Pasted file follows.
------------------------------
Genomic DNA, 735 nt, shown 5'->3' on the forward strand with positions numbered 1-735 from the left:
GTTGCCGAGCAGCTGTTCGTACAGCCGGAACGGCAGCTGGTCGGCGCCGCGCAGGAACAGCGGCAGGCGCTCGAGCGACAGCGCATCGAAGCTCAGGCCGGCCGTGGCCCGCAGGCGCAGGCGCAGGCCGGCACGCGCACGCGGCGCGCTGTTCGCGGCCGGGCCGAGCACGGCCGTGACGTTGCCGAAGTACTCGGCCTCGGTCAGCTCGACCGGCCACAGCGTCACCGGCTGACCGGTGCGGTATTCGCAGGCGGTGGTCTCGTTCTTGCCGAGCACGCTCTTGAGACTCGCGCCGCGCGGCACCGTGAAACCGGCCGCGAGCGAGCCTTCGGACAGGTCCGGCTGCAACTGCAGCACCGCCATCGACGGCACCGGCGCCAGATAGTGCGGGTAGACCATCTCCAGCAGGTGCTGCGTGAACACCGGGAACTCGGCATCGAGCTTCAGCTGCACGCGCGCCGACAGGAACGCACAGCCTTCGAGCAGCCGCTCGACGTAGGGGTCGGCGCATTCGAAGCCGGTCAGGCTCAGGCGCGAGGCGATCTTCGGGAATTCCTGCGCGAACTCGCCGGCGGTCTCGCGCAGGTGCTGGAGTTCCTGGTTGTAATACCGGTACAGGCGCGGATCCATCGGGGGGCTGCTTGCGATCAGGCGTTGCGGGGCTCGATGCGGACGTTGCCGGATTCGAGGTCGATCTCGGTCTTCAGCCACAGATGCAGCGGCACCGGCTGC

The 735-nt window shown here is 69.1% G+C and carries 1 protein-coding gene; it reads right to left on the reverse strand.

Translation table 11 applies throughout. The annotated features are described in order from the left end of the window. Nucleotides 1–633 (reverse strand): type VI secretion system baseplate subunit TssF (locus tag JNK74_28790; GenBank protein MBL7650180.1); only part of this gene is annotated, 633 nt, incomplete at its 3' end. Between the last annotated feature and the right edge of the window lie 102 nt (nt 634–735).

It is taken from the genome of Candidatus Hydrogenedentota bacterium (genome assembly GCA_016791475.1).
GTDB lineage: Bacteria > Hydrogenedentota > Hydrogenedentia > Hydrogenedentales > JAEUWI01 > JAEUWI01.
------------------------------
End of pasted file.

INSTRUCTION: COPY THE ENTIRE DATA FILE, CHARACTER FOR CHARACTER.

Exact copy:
Genomic DNA, 735 nt, shown 5'->3' on the forward strand with positions numbered 1-735 from the left:
GTTGCCGAGCAGCTGTTCGTACAGCCGGAACGGCAGCTGGTCGGCGCCGCGCAGGAACAGCGGCAGGCGCTCGAGCGACAGCGCATCGAAGCTCAGGCCGGCCGTGGCCCGCAGGCGCAGGCGCAGGCCGGCACGCGCACGCGGCGCGCTGTTCGCGGCCGGGCCGAGCACGGCCGTGACGTTGCCGAAGTACTCGGCCTCGGTCAGCTCGACCGGCCACAGCGTCACCGGCTGACCGGTGCGGTATTCGCAGGCGGTGGTCTCGTTCTTGCCGAGCACGCTCTTGAGACTCGCGCCGCGCGGCACCGTGAAACCGGCCGCGAGCGAGCCTTCGGACAGGTCCGGCTGCAACTGCAGCACCGCCATCGACGGCACCGGCGCCAGATAGTGCGGGTAGACCATCTCCAGCAGGTGCTGCGTGAACACCGGGAACTCGGCATCGAGCTTCAGCTGCACGCGCGCCGACAGGAACGCACAGCCTTCGAGCAGCCGCTCGACGTAGGGGTCGGCGCATTCGAAGCCGGTCAGGCTCAGGCGCGAGGCGATCTTCGGGAATTCCTGCGCGAACTCGCCGGCGGTCTCGCGCAGGTGCTGGAGTTCCTGGTTGTAATACCGGTACAGGCGCGGATCCATCGGGGGGCTGCTTGCGATCAGGCGTTGCGGGGCTCGATGCGGACGTTGCCGGATTCGAGGTCGATCTCGGTCTTCAGCCACAGATGCAGCGGCACCGGCTGC

The 735-nt window shown here is 69.1% G+C and carries 1 protein-coding gene; it reads right to left on the reverse strand.

Translation table 11 applies throughout. The annotated features are described in order from the left end of the window. Nucleotides 1–633 (reverse strand): type VI secretion system baseplate subunit TssF (locus tag JNK74_28790; GenBank protein MBL7650180.1); only part of this gene is annotated, 633 nt, incomplete at its 3' end. Between the last annotated feature and the right edge of the window lie 102 nt (nt 634–735).

It is taken from the genome of Candidatus Hydrogenedentota bacterium (genome assembly GCA_016791475.1).
GTDB lineage: Bacteria > Hydrogenedentota > Hydrogenedentia > Hydrogenedentales > JAEUWI01 > JAEUWI01.